For those who are looking to run apps and content from the internet on their TV, but don’t want to shell out for a new smart TV, HDMI sticks are a good option.
For the uninitiated, HDMI sticks are small devices that look like USB sticks and plug into the HDMI port on a TV screen or computer monitor. These devices then allow you to either stream content selected on a computer or smartphone to your TV over Wi-Fi.
Perhaps the best known player in this market is Google with its ChromeCast, along with other devices such as Mozilla’s Matchstick. Typically, these devices cost around $50 or less, making them an affordable option to look at.
In October of last year, Amazon joined the increasingly crowded market with a device called the Fire TV Stick. This is not to be confused with the company’s full set-top-box, which is also known as a Fire TV.
So does Amazon bring something new to the market, or is this just a Clone-cast? It’s time to find out.
Hardware and features
The Fire TV Stick is based on a dual core 1 GHz Cortex A9 processor.
For video, it supports a resolution of 1920 x 1080 at 1080p or 1280 by 720 at 720p.
It connects via 802.11 b/g/n Wi-Fi with 2.4 GHz and 5.0 GHz dual band antennas.
There’s 8 gigabytes of storage on the device, along with 1 gigabyte of RAM.
What’s the consensus?
One difference between Amazon’s Fire TV Stick and the ChromeCast, says David Katzmaier of CNet, is its remote control:
The best part about the remote included with this $US40 dongle is that it actually exists (cough, Chromecast, cough).
My favorite streaming device remote is the one found on Amazon’s Fire TV box, and while the clicker included with the Fire Stick isn’t quite as good, and lacks voice search, it’s still excellent. The buttons are all straightforward, and unlike Apple TV there are actual transport (fast forward/rewind) controls.
The remote works via Bluetooth, which is a necessity since the Stick is typically out-of-sight behind the TV. It’s great not having to point it anywhere specific, but the downside is that Fire TV won’t work with an IR-based universal remote (although Wi-Fi compatible remotes like the Harmony Home Control are compatible).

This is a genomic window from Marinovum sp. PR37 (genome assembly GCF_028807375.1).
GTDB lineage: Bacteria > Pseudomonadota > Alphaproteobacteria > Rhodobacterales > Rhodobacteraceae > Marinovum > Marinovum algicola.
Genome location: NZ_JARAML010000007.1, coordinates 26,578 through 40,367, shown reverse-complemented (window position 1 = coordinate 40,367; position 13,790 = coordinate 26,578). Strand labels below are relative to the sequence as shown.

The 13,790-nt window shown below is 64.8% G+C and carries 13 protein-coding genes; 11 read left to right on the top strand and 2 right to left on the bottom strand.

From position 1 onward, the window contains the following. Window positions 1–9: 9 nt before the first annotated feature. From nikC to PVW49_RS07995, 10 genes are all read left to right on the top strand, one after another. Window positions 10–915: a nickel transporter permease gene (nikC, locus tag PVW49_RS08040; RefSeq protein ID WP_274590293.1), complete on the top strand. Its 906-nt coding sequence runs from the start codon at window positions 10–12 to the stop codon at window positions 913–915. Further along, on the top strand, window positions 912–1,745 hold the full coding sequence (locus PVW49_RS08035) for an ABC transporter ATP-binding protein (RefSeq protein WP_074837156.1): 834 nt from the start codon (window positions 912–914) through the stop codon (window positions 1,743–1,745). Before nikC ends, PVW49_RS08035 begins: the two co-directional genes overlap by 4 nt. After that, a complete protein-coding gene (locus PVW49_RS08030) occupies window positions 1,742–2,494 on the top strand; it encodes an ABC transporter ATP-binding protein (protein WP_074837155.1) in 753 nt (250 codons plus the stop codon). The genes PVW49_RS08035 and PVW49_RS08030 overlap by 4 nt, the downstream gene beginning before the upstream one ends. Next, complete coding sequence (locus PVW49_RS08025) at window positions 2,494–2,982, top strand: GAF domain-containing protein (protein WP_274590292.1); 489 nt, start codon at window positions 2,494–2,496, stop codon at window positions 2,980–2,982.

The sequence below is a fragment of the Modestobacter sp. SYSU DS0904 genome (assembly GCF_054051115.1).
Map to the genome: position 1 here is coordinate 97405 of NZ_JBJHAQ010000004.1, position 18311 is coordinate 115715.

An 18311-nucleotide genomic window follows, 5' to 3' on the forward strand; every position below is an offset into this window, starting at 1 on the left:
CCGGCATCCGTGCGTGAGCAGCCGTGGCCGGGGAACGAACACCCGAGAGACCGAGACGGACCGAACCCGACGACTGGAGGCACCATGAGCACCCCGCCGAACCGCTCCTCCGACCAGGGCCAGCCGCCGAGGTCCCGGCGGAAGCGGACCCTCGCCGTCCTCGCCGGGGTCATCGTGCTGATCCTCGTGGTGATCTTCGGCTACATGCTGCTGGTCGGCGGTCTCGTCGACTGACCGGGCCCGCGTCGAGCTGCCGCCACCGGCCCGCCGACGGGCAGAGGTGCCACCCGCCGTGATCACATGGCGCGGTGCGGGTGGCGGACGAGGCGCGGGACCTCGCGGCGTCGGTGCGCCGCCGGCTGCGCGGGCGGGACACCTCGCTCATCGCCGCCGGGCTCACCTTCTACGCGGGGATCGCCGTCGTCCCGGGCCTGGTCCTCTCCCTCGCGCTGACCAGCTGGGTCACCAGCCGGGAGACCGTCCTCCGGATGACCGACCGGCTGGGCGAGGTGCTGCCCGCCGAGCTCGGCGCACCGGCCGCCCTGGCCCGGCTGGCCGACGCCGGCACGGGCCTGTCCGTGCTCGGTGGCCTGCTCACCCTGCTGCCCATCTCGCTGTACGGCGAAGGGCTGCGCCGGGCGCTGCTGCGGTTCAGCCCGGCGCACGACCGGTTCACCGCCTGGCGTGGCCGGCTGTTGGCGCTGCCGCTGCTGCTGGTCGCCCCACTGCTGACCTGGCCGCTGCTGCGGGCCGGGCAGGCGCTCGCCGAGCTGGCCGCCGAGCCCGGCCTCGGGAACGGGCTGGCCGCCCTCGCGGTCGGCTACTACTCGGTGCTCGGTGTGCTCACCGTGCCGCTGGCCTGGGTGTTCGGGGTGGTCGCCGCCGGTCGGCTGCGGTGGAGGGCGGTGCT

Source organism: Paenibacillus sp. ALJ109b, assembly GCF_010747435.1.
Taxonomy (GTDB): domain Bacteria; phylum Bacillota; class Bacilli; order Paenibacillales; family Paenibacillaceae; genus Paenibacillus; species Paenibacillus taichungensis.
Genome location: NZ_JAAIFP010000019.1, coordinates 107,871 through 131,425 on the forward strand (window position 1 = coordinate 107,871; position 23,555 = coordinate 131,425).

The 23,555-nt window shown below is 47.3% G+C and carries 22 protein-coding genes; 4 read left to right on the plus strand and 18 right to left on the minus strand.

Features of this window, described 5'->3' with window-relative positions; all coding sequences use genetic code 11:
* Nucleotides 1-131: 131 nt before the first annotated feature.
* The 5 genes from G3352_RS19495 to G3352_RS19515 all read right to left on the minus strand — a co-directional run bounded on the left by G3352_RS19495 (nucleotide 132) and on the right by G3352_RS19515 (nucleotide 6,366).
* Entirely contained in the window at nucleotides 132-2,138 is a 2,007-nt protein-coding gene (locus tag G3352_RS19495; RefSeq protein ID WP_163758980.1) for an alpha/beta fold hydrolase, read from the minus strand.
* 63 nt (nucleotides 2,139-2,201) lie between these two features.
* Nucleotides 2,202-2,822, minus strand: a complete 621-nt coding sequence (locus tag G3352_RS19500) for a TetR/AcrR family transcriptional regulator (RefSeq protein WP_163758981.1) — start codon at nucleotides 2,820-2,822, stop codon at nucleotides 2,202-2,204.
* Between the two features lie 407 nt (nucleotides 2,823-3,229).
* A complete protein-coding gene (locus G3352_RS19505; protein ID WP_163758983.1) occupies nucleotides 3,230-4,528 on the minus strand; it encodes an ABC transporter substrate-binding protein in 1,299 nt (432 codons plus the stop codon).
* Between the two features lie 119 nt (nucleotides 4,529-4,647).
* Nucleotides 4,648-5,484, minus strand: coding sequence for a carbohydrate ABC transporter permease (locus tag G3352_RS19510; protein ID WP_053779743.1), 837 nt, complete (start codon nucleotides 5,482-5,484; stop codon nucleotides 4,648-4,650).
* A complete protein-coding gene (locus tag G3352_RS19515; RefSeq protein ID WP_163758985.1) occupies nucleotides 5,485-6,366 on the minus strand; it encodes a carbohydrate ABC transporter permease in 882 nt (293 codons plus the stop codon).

However, Terrence O’Brien points out that ChromeCast is a lot easier to use:
Google’s offering is certainly the simplest of the three. And, whether that’s a benefit or a hindrance depends on your perspective. There’s no remote and no menu to navigate. Instead, you have to send content directly from your phone to your TV. The other devices support this to varying degrees, but it’s the heart and soul of the Chromecast. This feature isn’t limited to your Netflix or Hulu app, however. It also supports simple games, even multiplayer ones, like Wheel of Fortune and Big Web Quiz. Also, you can mirror the screen on your Android phone or tablet, or even a tab from the Chrome browser. Plus, at $35, it’s the cheapest of the bunch.
Aside from the remote, Amazon TV Stick has some extra capabilities, in terms of allowing you to run more complicated apps, that ChromeCast doesn’t:
One of the things that separates the Fire TV from other streaming devices is the ability to run quality games, and the Fire TV Stick offers games too. While there is a decent selection of popular mobile games that lean on the casual side, like Flappy Birds or Badland, you can’t run the more complex titles like Sev Zero or NBA 2K14 that are available on Fire TV. The games you can play don’t have the quality of graphics as the Fire TV – but that’s to be expected considering the difference in hardware power. Another interesting thing is you can use the optional game controller ($US39.99) for the games that are available. For more on the Fire game Controller, you can read our review here.
The same criticisms I have of Amazon’s Fire TV interface carry over to the cheaper Stick. Amazon’s categories feel unduly limited: you never get more than 150 titles in each section, and while that may sound like plenty, there’s a huge amount of duplication with some movies showing up in multiple genres. There’s often a sense that there are more choices out there just waiting to be watched, but you have to either search for them specifically or rely on them surfacing in the “Customers Also Watched” bar at the bottom of each title.
Perhaps unsurprisingly, Amazon is very good at delivering its own information front and center, but not so great at doing the same for third-party providers. So, while movies and TV shows available for free through Prime or Hulu Plus will be flagged as such, you need to purposefully switch over to the Netflix app and cross-check its catalog if you want to make double-sure of what your free options are.
Should I get one?
There are some good points about the Fire TV Stick, such as a proper remote control. However, unless you’re planning on only watching TV and movie content from Amazon, you’re probably better off with a ChromeCast.